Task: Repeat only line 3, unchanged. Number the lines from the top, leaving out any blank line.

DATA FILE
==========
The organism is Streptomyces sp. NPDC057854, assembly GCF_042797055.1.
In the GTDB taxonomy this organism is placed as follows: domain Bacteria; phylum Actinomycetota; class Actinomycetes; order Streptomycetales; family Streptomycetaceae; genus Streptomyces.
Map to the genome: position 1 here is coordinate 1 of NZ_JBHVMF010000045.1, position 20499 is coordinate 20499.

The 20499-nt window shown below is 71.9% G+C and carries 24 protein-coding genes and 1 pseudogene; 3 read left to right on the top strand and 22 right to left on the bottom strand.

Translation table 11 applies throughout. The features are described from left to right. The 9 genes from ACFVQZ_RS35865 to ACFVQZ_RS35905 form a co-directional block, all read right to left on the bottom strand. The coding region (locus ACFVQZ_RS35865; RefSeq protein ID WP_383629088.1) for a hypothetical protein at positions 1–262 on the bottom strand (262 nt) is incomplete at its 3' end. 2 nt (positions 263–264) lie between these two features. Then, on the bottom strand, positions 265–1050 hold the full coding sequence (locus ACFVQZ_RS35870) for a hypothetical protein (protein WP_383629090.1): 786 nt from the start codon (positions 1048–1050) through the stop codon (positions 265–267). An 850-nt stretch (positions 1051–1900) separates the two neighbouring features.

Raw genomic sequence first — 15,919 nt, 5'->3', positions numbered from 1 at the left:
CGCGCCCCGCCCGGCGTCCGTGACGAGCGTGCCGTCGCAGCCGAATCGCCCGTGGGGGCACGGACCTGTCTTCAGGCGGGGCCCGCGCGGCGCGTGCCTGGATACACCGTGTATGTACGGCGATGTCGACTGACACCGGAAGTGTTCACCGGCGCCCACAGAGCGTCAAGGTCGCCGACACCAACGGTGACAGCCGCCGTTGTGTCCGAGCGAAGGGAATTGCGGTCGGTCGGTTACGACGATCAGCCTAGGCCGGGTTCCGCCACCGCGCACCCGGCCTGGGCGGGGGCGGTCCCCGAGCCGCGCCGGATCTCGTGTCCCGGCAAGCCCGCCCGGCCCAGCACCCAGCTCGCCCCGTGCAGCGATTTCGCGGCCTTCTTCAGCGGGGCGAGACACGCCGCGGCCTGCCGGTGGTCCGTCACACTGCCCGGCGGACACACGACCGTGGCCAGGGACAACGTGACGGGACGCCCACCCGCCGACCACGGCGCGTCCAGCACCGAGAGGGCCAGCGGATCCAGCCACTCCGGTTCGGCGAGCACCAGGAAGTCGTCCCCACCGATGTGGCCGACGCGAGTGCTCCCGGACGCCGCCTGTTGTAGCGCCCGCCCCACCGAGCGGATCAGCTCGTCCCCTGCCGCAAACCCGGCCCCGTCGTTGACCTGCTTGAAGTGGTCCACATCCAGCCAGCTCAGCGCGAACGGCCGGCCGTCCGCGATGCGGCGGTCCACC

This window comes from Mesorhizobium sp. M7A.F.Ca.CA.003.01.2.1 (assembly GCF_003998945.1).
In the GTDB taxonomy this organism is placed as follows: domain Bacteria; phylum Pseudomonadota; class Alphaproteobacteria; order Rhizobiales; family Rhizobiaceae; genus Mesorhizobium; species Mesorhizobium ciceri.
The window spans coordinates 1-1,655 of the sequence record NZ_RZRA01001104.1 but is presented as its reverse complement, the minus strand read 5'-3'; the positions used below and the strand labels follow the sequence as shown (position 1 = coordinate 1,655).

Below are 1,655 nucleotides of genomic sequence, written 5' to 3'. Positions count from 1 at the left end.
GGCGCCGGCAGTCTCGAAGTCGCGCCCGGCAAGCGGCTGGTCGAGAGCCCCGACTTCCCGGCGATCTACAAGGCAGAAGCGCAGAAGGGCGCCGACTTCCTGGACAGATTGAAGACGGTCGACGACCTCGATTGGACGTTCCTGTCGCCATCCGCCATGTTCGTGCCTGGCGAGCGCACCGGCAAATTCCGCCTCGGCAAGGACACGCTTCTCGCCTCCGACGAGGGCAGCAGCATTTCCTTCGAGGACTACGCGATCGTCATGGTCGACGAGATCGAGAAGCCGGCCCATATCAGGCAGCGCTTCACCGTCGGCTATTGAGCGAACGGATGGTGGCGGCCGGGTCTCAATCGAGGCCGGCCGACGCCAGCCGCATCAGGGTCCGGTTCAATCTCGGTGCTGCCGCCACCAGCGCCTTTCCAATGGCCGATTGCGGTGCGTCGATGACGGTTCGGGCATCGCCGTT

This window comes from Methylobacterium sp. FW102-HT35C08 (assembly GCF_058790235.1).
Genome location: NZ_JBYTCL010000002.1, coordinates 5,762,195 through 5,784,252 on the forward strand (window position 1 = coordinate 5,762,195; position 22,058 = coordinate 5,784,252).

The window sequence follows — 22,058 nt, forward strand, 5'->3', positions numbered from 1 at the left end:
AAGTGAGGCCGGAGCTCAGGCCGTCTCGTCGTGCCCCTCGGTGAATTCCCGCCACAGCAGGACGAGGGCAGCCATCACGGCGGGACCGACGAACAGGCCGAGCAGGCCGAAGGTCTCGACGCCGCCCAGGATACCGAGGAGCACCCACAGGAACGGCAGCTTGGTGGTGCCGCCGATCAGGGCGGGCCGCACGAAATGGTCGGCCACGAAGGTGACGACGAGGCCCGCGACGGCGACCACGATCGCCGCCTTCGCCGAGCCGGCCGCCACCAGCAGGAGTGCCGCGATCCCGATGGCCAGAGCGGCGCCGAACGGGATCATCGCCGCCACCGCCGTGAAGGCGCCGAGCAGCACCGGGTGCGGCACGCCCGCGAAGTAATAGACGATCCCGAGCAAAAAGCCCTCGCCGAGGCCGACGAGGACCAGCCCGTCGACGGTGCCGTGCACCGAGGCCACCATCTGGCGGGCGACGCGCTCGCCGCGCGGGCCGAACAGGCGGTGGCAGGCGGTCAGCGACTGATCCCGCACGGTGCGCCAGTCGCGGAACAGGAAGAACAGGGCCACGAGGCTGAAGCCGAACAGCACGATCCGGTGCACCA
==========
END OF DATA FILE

Map to the genome: position 1 here is coordinate 1 of NZ_JBHVMF010000045.1, position 20499 is coordinate 20499.